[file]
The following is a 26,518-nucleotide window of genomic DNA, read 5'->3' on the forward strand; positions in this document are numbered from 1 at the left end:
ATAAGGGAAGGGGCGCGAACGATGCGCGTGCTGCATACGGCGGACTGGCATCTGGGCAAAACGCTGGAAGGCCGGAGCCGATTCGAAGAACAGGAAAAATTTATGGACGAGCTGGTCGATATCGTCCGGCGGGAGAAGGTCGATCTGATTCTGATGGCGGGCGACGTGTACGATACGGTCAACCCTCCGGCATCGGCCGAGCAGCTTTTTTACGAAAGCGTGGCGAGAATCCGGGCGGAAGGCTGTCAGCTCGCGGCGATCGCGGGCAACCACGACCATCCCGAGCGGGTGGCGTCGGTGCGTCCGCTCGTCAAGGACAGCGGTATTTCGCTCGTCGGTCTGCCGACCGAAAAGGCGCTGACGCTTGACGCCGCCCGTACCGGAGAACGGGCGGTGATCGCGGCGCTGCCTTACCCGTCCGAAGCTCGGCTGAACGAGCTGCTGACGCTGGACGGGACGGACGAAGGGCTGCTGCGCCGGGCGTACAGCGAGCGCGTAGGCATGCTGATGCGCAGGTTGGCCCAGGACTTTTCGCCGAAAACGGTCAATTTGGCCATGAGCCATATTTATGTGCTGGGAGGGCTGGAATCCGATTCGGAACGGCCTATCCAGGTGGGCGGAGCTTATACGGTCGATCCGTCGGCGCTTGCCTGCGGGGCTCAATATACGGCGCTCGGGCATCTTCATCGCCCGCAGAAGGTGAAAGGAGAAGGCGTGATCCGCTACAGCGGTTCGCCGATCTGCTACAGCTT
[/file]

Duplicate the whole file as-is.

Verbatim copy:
The following is a 26,518-nucleotide window of genomic DNA, read 5'->3' on the forward strand; positions in this document are numbered from 1 at the left end:
ATAAGGGAAGGGGCGCGAACGATGCGCGTGCTGCATACGGCGGACTGGCATCTGGGCAAAACGCTGGAAGGCCGGAGCCGATTCGAAGAACAGGAAAAATTTATGGACGAGCTGGTCGATATCGTCCGGCGGGAGAAGGTCGATCTGATTCTGATGGCGGGCGACGTGTACGATACGGTCAACCCTCCGGCATCGGCCGAGCAGCTTTTTTACGAAAGCGTGGCGAGAATCCGGGCGGAAGGCTGTCAGCTCGCGGCGATCGCGGGCAACCACGACCATCCCGAGCGGGTGGCGTCGGTGCGTCCGCTCGTCAAGGACAGCGGTATTTCGCTCGTCGGTCTGCCGACCGAAAAGGCGCTGACGCTTGACGCCGCCCGTACCGGAGAACGGGCGGTGATCGCGGCGCTGCCTTACCCGTCCGAAGCTCGGCTGAACGAGCTGCTGACGCTGGACGGGACGGACGAAGGGCTGCTGCGCCGGGCGTACAGCGAGCGCGTAGGCATGCTGATGCGCAGGTTGGCCCAGGACTTTTCGCCGAAAACGGTCAATTTGGCCATGAGCCATATTTATGTGCTGGGAGGGCTGGAATCCGATTCGGAACGGCCTATCCAGGTGGGCGGAGCTTATACGGTCGATCCGTCGGCGCTTGCCTGCGGGGCTCAATATACGGCGCTCGGGCATCTTCATCGCCCGCAGAAGGTGAAAGGAGAAGGCGTGATCCGCTACAGCGGTTCGCCGATCTGCTACAGCTT